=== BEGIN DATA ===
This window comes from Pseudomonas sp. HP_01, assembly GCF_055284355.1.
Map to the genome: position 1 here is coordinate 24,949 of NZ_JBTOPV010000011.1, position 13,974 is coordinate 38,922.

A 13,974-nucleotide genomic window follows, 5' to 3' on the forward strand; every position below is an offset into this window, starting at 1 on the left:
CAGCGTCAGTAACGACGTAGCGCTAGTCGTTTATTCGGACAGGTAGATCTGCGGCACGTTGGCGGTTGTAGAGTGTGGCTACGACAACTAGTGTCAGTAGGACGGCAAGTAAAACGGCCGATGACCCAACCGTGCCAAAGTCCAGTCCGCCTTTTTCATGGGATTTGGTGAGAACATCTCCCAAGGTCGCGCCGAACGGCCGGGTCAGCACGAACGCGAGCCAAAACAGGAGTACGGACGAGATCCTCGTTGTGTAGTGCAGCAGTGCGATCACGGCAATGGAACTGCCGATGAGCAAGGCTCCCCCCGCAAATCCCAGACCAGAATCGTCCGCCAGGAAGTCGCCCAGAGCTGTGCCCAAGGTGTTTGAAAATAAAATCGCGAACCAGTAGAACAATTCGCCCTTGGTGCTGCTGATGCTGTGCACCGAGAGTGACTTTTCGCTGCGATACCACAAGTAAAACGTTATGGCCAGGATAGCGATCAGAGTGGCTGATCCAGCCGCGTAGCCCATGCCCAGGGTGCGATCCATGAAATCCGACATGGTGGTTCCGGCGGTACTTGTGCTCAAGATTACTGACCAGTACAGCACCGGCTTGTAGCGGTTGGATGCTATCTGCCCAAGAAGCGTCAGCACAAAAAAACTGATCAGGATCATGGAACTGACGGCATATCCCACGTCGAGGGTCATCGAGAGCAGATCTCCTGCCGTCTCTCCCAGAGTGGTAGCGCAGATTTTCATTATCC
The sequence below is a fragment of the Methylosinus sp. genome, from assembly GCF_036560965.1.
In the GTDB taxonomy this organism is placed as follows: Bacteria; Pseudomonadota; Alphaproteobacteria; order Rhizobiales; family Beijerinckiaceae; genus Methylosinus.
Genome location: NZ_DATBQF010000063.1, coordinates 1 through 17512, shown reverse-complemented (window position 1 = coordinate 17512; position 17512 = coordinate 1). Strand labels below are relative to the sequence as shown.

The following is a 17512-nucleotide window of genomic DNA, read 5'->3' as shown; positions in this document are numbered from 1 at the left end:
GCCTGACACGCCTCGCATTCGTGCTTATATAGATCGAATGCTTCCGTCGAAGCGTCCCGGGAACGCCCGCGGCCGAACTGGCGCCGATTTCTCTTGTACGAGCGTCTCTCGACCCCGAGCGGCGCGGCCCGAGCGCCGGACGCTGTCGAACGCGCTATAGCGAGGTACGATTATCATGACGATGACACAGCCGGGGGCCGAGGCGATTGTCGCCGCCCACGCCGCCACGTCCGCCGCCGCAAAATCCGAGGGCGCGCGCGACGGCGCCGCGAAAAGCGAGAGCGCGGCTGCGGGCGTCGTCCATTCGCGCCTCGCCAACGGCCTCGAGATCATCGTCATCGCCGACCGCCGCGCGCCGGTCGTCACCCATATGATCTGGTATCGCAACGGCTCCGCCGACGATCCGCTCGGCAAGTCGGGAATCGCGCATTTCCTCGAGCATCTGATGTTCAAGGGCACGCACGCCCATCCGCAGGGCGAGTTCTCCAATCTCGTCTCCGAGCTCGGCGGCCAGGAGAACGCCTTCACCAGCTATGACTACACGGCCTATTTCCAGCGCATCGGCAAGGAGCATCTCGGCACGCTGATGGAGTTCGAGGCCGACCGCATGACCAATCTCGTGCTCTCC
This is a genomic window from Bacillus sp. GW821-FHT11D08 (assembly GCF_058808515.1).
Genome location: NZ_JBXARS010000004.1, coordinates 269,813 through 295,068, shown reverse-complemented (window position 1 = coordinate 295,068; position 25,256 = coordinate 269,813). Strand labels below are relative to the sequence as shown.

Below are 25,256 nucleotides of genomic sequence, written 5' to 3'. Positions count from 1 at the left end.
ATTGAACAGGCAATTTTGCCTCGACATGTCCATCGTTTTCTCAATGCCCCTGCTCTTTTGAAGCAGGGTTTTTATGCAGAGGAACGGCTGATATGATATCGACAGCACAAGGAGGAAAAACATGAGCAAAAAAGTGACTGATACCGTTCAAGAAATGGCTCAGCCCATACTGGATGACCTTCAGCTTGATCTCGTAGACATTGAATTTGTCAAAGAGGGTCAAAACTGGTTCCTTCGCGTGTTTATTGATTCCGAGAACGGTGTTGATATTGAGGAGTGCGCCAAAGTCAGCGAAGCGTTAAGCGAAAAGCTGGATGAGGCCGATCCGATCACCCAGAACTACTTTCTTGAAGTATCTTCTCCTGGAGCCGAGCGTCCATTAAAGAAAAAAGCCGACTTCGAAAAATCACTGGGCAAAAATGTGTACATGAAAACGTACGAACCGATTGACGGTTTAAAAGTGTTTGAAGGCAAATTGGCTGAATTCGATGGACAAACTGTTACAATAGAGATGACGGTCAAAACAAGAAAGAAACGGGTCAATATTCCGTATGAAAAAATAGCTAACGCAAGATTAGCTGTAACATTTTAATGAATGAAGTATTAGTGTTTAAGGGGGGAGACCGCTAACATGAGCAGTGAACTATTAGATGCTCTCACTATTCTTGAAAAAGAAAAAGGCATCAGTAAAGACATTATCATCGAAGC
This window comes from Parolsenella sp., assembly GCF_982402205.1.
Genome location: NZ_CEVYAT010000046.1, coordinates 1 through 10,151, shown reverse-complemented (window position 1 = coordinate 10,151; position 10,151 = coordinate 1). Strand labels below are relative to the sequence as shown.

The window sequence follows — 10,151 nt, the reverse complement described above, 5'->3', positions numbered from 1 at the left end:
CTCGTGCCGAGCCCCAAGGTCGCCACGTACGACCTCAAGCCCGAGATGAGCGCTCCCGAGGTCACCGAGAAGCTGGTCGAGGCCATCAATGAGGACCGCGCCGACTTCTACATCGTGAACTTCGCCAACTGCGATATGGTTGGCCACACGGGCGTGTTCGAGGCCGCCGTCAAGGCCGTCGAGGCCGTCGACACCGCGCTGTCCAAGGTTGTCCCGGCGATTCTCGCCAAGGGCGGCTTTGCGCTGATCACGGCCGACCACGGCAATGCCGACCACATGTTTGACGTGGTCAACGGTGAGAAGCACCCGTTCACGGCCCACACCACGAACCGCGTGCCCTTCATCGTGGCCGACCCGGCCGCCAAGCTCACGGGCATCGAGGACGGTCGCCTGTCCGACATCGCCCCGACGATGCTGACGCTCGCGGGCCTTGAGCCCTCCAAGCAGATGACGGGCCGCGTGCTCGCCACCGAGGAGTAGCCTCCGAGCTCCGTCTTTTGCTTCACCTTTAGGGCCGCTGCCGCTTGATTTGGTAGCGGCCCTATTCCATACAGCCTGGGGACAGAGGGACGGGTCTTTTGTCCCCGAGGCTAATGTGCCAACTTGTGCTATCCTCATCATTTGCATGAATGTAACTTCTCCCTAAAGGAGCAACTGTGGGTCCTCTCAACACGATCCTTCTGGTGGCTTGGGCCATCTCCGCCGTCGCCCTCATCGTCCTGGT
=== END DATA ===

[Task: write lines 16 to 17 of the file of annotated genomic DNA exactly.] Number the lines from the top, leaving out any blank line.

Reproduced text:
The window sequence follows — 10,151 nt, the reverse complement described above, 5'->3', positions numbered from 1 at the left end:
CTCGTGCCGAGCCCCAAGGTCGCCACGTACGACCTCAAGCCCGAGATGAGCGCTCCCGAGGTCACCGAGAAGCTGGTCGAGGCCATCAATGAGGACCGCGCCGACTTCTACATCGTGAACTTCGCCAACTGCGATATGGTTGGCCACACGGGCGTGTTCGAGGCCGCCGTCAAGGCCGTCGAGGCCGTCGACACCGCGCTGTCCAAGGTTGTCCCGGCGATTCTCGCCAAGGGCGGCTTTGCGCTGATCACGGCCGACCACGGCAATGCCGACCACATGTTTGACGTGGTCAACGGTGAGAAGCACCCGTTCACGGCCCACACCACGAACCGCGTGCCCTTCATCGTGGCCGACCCGGCCGCCAAGCTCACGGGCATCGAGGACGGTCGCCTGTCCGACATCGCCCCGACGATGCTGACGCTCGCGGGCCTTGAGCCCTCCAAGCAGATGACGGGCCGCGTGCTCGCCACCGAGGAGTAGCCTCCGAGCTCCGTCTTTTGCTTCACCTTTAGGGCCGCTGCCGCTTGATTTGGTAGCGGCCCTATTCCATACAGCCTGGGGACAGAGGGACGGGTCTTTTGTCCCCGAGGCTAATGTGCCAACTTGTGCTATCCTCATCATTTGCATGAATGTAACTTCTCCCTAAAGGAGCAACTGTGGGTCCTCTCAACACGATCCTTCTGGTGGCTTGGGCCATCTCCGCCGTCGCCCTCATCGTCCTGGT